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int buf1[] = {0,0,0,0,0};

int* buf2 = new int[5]; //assume every element is initialzed to 0 as well

The only difference I can think of is buf1 is a reference to the array while buf2 is a pointer pointing to the array. In other words, buf1 always refers to the array while buf2 can point to other places as well.

Besides the mentioned one, is there any other difference between the two ways of declaring(and initializing an array)?

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Why do you assume every element is initialized in the new case? –  Fred Larson Nov 30 '11 at 16:14
@FredLarson I just omitted the initialization steps so as to save some space here. –  Terry Li Nov 30 '11 at 16:16
Whilst it's specifically for C, this may be of some use: c-faq.com/aryptr/index.html –  Polynomial Nov 30 '11 at 16:17
@Polynomial Very helpful. Solved my confusion! –  Terry Li Nov 30 '11 at 16:23
Just a note, as of the 2003 version of c++. If you want your second example to be 0 initialized, you can write: int* buf2 = new int[5](); –  Evan Teran Nov 30 '11 at 16:30

5 Answers 5

up vote 9 down vote accepted

buf1 is an automatic object (or static if it's in the global scope); *buf2 is a dynamic object. That is, the lifetime of buf1 is controlled automatically, while the lifetime of *buf2 is yours to manage. (buf2 lives until you say something like delete[] buf2;.)

The initializers are also different; buf1 is brace-initialized, while *buf2 is default-initialized (i.e. its int elements are uninitialized).

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+1: Teh fact that buf1 is automatic while buf2 is dynamic is by far the most important difference here. –  John Dibling Nov 30 '11 at 16:23

In the first case:

  • automatic (in function scope) or static (in namespace scope) allocation is used
  • you have initialized the values to all zeros

In the second case:

  • dynamic allocation is used (and you will have to delete [] later)
  • The array is uninitialized
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int buf1[] = {0,0,0,0,0};

This gives automatic storage, if it's in a block, or static storage if it's in a namespace. In the first case, it will last until the program leaves the block it's declared inside; in the second, it lasts until the program exits.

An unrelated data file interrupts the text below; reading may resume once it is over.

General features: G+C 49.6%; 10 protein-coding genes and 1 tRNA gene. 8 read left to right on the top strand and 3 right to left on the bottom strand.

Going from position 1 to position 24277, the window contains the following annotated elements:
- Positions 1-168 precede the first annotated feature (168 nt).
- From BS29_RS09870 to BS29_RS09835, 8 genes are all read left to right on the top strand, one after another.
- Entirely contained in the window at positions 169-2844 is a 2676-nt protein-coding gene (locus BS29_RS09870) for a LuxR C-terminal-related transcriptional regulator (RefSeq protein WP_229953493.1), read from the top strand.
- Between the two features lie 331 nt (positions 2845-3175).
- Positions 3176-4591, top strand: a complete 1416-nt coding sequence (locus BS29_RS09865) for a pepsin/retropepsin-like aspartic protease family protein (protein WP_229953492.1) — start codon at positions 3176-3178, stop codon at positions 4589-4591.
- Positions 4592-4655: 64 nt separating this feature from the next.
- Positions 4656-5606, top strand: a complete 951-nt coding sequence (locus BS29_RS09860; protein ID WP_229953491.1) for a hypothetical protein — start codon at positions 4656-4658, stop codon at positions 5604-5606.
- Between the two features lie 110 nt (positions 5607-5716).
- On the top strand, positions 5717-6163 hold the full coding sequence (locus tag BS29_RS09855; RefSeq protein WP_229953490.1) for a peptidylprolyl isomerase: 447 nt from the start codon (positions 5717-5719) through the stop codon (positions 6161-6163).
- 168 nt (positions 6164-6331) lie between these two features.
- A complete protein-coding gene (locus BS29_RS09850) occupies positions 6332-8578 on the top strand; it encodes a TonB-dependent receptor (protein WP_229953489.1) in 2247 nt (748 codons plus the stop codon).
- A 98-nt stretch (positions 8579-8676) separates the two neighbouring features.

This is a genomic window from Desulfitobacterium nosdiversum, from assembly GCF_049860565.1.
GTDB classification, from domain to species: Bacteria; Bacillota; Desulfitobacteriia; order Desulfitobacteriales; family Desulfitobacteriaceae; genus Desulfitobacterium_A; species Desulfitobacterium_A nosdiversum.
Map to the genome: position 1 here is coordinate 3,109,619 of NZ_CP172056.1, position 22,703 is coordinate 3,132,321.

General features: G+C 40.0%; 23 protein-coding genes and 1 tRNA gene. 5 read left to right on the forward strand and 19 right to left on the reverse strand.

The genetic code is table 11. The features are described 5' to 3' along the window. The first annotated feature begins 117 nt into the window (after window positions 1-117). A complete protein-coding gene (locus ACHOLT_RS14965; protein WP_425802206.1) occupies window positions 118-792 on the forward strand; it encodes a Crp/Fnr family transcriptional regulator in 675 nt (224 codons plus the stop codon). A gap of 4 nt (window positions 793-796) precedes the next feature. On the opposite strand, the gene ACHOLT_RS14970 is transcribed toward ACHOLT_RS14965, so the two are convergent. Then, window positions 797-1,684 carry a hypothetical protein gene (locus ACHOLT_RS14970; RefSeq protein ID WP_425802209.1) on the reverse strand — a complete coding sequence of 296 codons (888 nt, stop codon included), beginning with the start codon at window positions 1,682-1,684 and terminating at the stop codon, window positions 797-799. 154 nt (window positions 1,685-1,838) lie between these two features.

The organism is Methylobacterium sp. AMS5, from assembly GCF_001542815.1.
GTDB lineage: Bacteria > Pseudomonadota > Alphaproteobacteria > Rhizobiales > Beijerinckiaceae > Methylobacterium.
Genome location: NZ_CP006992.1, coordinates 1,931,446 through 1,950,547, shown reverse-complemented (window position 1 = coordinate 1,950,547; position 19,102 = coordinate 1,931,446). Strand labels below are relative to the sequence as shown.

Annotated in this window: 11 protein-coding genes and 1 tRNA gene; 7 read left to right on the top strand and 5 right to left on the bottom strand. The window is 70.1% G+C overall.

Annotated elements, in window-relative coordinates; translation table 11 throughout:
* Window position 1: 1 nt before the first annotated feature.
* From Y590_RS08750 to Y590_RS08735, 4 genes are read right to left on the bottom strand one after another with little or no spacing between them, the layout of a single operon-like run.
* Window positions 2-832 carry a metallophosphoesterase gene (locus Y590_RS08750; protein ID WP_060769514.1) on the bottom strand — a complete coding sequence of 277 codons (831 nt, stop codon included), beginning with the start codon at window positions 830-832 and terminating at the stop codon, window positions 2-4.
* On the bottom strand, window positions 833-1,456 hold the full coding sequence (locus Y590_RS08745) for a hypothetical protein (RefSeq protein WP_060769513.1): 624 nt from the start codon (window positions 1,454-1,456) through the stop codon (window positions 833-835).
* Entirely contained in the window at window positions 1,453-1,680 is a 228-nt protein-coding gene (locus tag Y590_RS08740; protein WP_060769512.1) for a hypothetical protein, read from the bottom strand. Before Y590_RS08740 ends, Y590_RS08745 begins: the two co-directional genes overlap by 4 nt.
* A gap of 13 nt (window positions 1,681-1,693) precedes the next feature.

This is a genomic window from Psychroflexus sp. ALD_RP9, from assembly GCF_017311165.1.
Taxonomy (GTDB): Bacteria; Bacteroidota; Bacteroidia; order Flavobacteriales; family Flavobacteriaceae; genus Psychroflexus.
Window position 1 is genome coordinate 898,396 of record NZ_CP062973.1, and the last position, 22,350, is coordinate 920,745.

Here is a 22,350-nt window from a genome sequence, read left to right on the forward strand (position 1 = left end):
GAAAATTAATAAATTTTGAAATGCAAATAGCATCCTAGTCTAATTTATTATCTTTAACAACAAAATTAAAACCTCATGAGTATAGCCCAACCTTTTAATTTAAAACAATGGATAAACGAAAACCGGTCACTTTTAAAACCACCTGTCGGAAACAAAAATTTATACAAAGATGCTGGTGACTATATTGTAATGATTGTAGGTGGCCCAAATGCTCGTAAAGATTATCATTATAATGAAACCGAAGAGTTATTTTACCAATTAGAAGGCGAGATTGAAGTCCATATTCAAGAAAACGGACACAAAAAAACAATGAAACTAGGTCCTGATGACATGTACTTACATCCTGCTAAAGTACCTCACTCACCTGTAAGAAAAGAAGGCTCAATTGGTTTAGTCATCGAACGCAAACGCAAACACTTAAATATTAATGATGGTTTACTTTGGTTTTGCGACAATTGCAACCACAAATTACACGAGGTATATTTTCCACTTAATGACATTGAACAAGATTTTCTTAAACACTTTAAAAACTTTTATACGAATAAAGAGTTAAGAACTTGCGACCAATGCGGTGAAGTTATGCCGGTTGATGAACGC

int* buf2 = new int[5];

This creates the array dynamically; you have control over its lifetime, and it lasts until you delete it (delete [] buf2). If you don't delete it, then there is a memory leak, which is something you should avoid. To ensure that dynamic objects get deleted correctly, it's better not to manage them directly with a raw pointer, but should use a RAII class, such as a smart pointer or a container, to manage it for you.

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Strictly speaking, whether or not there's a memory leak depends on your implementation of ::operator new() (e.g. it could allocate from a pool that you clean up properly). What you do always have is a "lifetime leak". –  Kerrek SB Nov 30 '11 at 16:32

If you declare int buf1[] = {0,0,0,0,0}; in function after you exit from it the array will be destroyed. In the second case you have to manually delete the array after you finish using it like this delete [] buf2, but this way it won't be destroyed automatically, so you can use it everywhere until you delete it.

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Besides the fact you have to clean (delete) your second version? And that the first and second versions will be allocated in different areas of RAM? And that the first may take up ever so slightly more executable space if those 0s are stored instead of generated? Or that the second version will even clear that RAM to 0 for you, which I don't believe it will.

They are very different.

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